In an important decision handed down on July 5th, the Ninth Circuit, following the DC Circuit's lead in United States v. Safavian, 528 F.3d 957 (DC Cir. 2008), held that the federal government cannot sustain a fraudulent concealment conviction under 18 U.S.C. Section 1001 (a) (1), unless "a statute or government regulation requires the defendant to disclose specific information to a particular person or entity" and the defendant submits a report, or makes a statement, that fails to do so. In these situations, "the defendant's silence is akin to an affirmative misrepresentation, and therefore logically falls within the scope of [Section] 1001's prohibition on false and fraudulent statements." But it is not enough that the defendant violates a general ethical/regulatory duty to report fraud, waste, and abuse. Any relationship between such duties and Section 1001 is too tenuous. The case is United States v. White Eagle. Although several other counts were reversed, this was largely because "the crimes charged did not fit the facts." The discussion of Section 1001 material concealment is by far the most critical part of the opinion.
Friday, July 5, 2013
Noted here were the initial reports of alleged IRS targeting. The NYTimes tells the other side here. Perhaps this is a good time to appoint an independent non-political individual or entity to look into what really happened here, if anything.
Tuesday, July 2, 2013
Yesterday, in United States v. Goffer, an insider trading/securities fraud criminal appeal, the Second Circuit again refused to alter a standard conscious avoidance jury instruction to comport more fully with the Supreme Court's opinion in Global-Tech Appliances, Inc. v. SEB S.A., 131 S.Ct. 2060, 2068-72 (2011). According to Judge Wesley, Global-Tech was not "designed to alter the substantive law. Global-Tech simply describes existing case law." The instruction given by the trial court "properly imposed the two requirements imposed by the Global-Tech decision." Moreover, Appellant Kimelman's request "that the district court insert the word 'reckless' into a list of mental states that were insufficient" was unnecessary, because "Global-Tech makes clear that instructions (such as those in this case) that require a defendant to take 'deliberate actions to avoid confirming a high probability of wrongdoing' are inherently inconsistent 'with a reckless defendant...who merely knows of a substantial and unjustified risk of such wrongdoing."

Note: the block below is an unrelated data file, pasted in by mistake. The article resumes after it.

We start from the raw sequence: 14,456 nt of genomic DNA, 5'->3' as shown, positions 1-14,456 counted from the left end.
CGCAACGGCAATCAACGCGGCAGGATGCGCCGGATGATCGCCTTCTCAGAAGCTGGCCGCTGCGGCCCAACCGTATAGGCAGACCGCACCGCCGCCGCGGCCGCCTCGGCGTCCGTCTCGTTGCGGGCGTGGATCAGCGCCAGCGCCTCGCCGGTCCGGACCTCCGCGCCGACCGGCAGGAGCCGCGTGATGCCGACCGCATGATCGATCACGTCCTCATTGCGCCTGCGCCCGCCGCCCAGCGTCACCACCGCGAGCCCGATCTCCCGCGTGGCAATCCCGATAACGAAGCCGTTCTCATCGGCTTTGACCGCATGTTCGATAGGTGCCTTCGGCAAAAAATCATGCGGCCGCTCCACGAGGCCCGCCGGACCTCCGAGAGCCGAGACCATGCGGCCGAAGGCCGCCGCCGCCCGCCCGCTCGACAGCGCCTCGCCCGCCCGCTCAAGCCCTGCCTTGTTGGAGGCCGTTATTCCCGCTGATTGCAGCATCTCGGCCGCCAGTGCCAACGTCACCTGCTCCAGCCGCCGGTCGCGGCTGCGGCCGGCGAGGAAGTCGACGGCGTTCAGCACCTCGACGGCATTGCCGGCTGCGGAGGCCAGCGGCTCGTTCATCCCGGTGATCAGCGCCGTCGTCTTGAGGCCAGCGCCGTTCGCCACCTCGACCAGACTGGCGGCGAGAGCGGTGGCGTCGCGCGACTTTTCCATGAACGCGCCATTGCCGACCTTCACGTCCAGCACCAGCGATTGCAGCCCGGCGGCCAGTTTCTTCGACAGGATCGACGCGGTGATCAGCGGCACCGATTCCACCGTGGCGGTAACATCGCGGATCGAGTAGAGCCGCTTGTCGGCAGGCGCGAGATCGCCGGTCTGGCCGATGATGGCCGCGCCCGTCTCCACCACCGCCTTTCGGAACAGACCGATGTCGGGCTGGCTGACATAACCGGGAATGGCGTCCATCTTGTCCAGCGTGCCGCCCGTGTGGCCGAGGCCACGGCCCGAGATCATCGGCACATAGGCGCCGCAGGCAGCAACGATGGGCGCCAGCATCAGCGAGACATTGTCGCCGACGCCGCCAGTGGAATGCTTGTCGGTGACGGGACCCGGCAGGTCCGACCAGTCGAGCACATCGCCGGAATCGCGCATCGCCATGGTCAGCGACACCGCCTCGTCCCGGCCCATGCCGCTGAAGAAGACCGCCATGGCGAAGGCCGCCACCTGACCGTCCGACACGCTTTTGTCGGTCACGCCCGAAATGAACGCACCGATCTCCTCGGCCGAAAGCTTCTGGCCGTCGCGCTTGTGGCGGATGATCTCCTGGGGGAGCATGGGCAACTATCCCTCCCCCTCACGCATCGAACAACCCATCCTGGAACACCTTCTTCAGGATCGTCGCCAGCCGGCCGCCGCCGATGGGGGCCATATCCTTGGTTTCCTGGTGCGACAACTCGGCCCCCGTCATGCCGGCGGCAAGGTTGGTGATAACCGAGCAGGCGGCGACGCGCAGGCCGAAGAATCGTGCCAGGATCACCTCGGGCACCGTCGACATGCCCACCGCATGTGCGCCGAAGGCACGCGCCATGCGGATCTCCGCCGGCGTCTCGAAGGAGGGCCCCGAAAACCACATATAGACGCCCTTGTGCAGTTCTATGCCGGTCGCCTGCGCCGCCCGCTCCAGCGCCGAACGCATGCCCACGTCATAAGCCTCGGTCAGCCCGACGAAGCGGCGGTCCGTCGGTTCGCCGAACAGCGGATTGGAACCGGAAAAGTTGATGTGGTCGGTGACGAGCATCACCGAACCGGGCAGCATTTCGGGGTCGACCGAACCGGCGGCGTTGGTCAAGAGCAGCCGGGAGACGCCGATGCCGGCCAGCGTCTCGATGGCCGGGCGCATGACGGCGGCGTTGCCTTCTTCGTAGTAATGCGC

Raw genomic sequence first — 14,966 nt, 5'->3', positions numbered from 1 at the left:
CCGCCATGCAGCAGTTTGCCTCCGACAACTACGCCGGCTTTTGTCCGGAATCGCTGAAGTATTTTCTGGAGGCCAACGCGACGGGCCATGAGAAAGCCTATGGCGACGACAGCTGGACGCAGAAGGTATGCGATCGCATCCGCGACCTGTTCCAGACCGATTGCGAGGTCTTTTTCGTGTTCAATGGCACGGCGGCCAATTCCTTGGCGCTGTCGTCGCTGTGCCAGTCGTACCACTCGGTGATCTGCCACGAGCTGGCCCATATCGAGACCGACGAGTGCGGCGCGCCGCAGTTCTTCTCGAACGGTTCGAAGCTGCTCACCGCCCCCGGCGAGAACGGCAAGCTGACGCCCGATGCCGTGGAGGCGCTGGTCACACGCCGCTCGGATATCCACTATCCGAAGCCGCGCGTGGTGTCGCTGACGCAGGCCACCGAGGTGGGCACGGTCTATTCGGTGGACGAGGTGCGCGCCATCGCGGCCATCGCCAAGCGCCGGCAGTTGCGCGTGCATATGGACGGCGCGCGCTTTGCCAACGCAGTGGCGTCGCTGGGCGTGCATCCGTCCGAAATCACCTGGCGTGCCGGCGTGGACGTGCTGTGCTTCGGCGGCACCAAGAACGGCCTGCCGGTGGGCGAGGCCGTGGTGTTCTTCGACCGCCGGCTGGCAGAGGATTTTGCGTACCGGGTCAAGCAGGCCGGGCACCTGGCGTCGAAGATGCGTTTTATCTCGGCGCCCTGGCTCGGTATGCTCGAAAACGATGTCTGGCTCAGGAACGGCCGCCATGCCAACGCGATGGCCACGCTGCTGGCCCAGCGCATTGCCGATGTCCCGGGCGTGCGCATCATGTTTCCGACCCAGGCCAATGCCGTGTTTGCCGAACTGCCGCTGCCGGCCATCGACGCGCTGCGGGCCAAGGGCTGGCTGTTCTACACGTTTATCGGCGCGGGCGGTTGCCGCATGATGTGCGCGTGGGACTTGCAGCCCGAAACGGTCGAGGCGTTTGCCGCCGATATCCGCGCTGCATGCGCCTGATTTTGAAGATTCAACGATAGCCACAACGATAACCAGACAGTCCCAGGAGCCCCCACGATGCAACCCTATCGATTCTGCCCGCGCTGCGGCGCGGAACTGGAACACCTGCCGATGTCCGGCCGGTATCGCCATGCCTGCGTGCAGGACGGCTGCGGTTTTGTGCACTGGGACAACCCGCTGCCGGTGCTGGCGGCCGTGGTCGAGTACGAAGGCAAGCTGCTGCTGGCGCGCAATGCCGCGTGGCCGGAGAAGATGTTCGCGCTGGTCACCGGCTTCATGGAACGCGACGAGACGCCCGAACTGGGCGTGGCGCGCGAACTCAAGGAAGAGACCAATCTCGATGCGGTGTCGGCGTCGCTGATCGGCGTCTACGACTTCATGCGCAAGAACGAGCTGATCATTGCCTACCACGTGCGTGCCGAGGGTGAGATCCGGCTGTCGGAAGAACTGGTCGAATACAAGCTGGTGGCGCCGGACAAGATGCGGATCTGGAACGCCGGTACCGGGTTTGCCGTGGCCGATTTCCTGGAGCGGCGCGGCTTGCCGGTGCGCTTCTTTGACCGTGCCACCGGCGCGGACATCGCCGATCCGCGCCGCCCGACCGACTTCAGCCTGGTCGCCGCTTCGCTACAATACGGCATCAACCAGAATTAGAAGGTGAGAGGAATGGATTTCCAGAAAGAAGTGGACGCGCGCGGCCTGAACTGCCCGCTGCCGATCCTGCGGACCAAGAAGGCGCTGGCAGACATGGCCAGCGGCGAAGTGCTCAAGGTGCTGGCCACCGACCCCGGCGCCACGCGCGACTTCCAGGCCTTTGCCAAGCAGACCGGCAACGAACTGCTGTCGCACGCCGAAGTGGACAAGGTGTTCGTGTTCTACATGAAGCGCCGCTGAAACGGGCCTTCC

I don't know. Sounds a little circular to me. According to Global-Tech, willful blindness has "an appropriately limited scope that surpasses recklessness and negligence." Why not just say it squarely in a jury instruction? The problem here is that district courts are generally afraid to alter standard jury instructions in light of emerging case law. And appellate courts are generally reluctant to vacate major securities fraud convictions unless the jury instructions are blatantly improper. The Goffer opinion can be found here.
Monday, July 1, 2013
Professor Podgor's concise and outstanding analysis of the Supreme Court's opinion in Sekhar v. United States can be found here.
From the majority opinion:
"It may well be proper under the Hobbs Act for the Government to charge a person who obtains money by threatening a third party, who obtains funds belonging to a corporate or governmental entity by threatening the entity’s agent, see 2 J. Bishop, Criminal Law §408, p. 334, and n. 3 (9th ed. 1923) (citing State v. Moore, 1 Ind. 548 (1849)), or who obtains 'goodwill and customer revenues' by threatening a market competitor, see, e.g., United States v. Zemek, 634 F. 2d 1159, 1173 (CA9 1980). Each of these might be considered 'obtaining property from another.' We need not consider those situations, however, because the Government did not charge any of them here."
From the concurrence:
"To recognize that an internal recommendation regarding a government decision is not property does not foreclose the possibility that threatening a government employee,as the government’s agent, in order to secure government property could qualify as Hobbs Act extortion. Here, after all, petitioner’s ultimate goal was to secure an investment of money from the government. But the jury found only that petitioner had attempted to obtain the general counsel’s recommendation, so I have no occasion to consider whether a Hobbs Act conviction could have been sustained on a different legal theory."
Translation: Note to the Government. Charge the case more intelligently next time.